DEAR DR. GRAHAM: As you look back over your life do you think the world is in better shape than it was when you were young, or is it worse? And what do you think it will be like 100 years from now? — Mrs. V.G.

DEAR MRS. V.G.: Only God knows the future, of course, and ultimately our future is in His hands. However, I pray for a better world for my grandchildren and great-grandchildren, and I hope you will, too.

In some ways, today’s world is better than it was when I was a child. I think, for example, of all the advances that have taken place in medicine; many of us wouldn’t even be alive if it weren’t for them. Things like the Internet or television or jet airliners were unheard of only a few generations ago. God has given us an amazing ability to harness nature and create new things for our use.

Tragically, however, we haven’t always used our God-given abilities to make a better world, and in many ways the world today is worse. Think, for example, of the countless millions killed in wars during the last century. Terrorism, drugs, gang warfare, corruption, random violence, pollution, weapons of mass destruction — the list is almost endless.

What is our real problem? Our real problem is within us — within our own hearts and minds. Paul’s indictment of his own generation is true of ours, as well: “They have become filled with every kind of wickedness, evil, greed and depravity” (Romans 1:29).

This is why we need Christ, for only He can transform our hearts and give us the desire to do what is right. And someday He will come again to destroy all evil and make the world a perfect place. Is your faith and hope in Him?

DEAR DR. GRAHAM: I guess you could say I’m a “Christmas-and-Easter” Christian, since those are usually the only days I manage to get to church. But what’s wrong with that? After all, I believe in God, and that’s the important thing, isn’t it? — J.H.

DEAR J.H.: I’m thankful you at least believe in God, even if faith isn’t an important part of your life.

This is why I hope you won’t be satisfied with the small faith you presently have — because God wants it to grow and become an important part of your life. To put it another way, the real question I hope you’ll seek to answer is this: What does God want to do in your life? Life’s greatest joy comes from knowing God and discovering His plan for our lives.

What, then, does God want to do in your life? First, He wants you to commit your life to Him by giving yourself to Jesus Christ. We need God’s forgiveness and cleansing from our sins — and He has made this possible through Jesus’ death and resurrection for us. By a simple prayer of faith ask Christ to come into your life today.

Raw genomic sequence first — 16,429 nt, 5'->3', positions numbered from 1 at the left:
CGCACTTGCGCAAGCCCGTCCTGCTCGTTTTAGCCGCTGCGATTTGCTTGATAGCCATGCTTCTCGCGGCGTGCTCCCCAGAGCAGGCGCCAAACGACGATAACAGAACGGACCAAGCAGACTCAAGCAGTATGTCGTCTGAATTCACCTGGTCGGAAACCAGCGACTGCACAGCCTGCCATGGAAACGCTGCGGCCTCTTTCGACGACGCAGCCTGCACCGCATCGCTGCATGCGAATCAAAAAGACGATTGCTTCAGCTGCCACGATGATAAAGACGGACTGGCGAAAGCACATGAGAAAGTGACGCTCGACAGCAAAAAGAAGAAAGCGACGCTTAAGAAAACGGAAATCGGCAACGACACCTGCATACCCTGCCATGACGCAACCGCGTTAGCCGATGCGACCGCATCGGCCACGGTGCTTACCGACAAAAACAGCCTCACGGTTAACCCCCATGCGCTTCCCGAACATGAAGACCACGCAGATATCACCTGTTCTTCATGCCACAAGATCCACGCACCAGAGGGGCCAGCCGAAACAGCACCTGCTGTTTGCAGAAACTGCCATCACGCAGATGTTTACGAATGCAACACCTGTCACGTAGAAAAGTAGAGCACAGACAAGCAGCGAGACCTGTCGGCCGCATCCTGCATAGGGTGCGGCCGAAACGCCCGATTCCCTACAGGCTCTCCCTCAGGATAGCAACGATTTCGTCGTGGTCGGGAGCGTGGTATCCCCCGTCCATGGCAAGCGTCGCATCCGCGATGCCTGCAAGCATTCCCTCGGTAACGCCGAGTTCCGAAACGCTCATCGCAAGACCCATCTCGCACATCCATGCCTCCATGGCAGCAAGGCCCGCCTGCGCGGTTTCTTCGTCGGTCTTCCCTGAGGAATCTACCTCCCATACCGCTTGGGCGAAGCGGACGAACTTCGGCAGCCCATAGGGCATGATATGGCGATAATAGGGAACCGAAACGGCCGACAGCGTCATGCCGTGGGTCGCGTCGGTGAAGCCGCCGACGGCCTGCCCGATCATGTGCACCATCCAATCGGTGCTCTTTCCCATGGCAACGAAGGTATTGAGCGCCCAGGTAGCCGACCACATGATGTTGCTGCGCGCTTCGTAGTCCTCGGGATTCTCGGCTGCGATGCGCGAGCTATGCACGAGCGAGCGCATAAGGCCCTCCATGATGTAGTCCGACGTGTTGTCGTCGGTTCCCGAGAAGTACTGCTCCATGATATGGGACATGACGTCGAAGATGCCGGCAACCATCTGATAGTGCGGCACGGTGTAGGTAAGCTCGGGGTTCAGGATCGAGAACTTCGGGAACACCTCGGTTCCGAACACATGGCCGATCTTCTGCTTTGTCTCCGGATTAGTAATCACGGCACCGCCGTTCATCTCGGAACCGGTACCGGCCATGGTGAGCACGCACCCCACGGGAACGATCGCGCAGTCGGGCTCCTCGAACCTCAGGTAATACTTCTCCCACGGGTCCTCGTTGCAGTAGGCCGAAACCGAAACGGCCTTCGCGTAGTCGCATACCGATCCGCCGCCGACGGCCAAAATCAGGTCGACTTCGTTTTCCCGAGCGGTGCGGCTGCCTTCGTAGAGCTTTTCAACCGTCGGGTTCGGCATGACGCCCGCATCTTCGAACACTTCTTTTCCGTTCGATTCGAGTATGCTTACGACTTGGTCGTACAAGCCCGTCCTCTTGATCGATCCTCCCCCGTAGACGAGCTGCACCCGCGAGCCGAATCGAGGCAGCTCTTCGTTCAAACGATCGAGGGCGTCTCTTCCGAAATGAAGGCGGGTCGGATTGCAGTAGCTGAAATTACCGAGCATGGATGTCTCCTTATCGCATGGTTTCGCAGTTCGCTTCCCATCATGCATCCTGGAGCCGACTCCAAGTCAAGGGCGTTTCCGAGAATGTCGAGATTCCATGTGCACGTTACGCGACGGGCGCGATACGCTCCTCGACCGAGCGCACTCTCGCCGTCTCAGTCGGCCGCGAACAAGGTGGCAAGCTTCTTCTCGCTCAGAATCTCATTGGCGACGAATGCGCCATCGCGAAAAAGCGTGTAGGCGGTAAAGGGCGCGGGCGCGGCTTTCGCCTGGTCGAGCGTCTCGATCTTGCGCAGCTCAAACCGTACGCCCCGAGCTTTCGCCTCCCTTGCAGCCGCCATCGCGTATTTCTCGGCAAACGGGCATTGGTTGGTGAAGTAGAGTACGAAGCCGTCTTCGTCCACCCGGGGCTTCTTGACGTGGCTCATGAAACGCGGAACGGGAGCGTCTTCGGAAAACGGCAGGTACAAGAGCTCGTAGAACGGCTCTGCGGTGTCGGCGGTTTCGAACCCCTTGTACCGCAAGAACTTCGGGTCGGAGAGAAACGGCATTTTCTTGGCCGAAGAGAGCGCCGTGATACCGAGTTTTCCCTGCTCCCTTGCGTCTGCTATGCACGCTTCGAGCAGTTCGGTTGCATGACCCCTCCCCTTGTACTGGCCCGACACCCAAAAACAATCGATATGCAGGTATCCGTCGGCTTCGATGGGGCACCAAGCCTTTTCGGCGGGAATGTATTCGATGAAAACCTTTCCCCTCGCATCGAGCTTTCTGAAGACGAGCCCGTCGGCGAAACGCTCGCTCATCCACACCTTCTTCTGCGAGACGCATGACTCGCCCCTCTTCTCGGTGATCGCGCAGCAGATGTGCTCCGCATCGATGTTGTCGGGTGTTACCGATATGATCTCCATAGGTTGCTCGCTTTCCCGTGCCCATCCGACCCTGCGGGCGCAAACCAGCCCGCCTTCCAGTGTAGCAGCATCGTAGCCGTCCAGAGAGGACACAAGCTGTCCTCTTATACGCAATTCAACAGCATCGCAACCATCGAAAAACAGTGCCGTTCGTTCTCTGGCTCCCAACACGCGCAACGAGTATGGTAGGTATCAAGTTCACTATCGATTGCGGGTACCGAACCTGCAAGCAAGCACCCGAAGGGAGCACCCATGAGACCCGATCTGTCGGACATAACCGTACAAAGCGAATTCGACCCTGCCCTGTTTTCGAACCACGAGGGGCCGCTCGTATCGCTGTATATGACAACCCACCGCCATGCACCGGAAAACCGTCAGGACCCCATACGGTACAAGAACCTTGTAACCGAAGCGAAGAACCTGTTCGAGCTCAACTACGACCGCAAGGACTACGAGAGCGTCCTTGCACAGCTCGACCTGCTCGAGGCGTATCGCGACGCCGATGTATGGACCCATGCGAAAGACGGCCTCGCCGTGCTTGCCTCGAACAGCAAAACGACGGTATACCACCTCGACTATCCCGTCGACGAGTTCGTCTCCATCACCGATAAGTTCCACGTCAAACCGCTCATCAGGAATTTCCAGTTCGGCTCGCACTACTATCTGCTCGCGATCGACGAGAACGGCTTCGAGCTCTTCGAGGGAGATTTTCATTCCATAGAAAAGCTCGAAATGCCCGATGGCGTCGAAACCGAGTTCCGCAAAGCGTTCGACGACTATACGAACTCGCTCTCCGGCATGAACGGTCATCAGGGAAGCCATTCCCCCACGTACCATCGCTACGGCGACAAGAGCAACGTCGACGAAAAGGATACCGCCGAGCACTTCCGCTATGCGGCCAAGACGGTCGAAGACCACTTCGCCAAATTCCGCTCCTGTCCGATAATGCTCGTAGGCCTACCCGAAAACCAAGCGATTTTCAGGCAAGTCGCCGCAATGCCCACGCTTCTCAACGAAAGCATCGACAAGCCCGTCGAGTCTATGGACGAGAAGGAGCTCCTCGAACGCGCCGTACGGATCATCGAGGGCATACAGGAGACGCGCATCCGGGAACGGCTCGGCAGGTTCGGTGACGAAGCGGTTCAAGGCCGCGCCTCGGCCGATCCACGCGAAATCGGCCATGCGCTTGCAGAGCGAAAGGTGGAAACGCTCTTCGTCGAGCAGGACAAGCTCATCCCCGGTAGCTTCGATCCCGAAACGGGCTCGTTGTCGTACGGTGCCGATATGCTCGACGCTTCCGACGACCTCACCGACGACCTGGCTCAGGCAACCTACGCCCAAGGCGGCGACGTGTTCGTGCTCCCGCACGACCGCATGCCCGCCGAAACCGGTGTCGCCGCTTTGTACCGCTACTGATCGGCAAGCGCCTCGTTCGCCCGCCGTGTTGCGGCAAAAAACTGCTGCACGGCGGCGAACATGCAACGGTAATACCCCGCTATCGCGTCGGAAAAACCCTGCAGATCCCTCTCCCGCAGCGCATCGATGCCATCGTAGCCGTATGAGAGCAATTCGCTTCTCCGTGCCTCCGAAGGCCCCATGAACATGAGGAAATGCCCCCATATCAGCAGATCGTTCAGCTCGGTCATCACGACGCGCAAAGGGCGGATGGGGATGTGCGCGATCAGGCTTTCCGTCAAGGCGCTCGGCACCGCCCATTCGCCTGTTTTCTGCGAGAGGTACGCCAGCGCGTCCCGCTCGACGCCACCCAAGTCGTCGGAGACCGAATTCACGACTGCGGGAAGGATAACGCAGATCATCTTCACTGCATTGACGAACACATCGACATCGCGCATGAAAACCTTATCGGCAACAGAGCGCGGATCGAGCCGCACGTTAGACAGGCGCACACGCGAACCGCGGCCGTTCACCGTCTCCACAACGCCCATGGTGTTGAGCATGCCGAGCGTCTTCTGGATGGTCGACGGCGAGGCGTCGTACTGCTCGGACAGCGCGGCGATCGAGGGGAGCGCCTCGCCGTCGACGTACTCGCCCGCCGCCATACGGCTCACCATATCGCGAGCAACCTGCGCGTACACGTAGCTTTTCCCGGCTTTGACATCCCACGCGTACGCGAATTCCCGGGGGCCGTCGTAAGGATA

Then learn to walk with God every day. Just as we enjoy being with someone who loves us, so God wants us to enjoy being with Him — because He loves us. This happens as He speaks to us through His Word, the Bible, and as we talk to Him in prayer. It happens also as we draw strength from other believers. Don’t be a “Christmas-and-Easter” Christian any longer, but commit your life to Jesus Christ today.

DEAR DR. GRAHAM: We were with our daughter and her family over Easter, and she got very upset at us because we made some pointed comments about the way she lets her children run wild (which we certainly never let her do). Maybe we should’ve been more tactful, but don’t we have a responsibility as grandparents to say something? — Mrs. D.K.

DEAR MRS. D.K.: Were you wrong to say something to them about their children’s behavior? You weren’t wrong to be concerned; you have enough experience to know that children who are raised without any clear rules will have a hard time in life later on.

Not only will they be undisciplined and selfish, but they’ll also have a hard time getting along with others. The Bible warns, “A child left undisciplined disgraces its mother” (Proverbs 29:15).

At the same time, you probably could have been more tactful in sharing your concern. How would you have felt if your own mother had criticized you for the way you were raising your children? I suspect you would’ve been offended.

I can’t help but wonder, however, if your daughter is perhaps reacting against the strict discipline she experienced from you as a child. If so, a brief but sincere apology may be in order.

Send your queries to “My Answer,” c/o Billy Graham, Billy Graham Evangelistic Association, 1 Billy Graham Parkway, Charlotte, N.C., 28201; call 1-877-2GRAHAM, or go to

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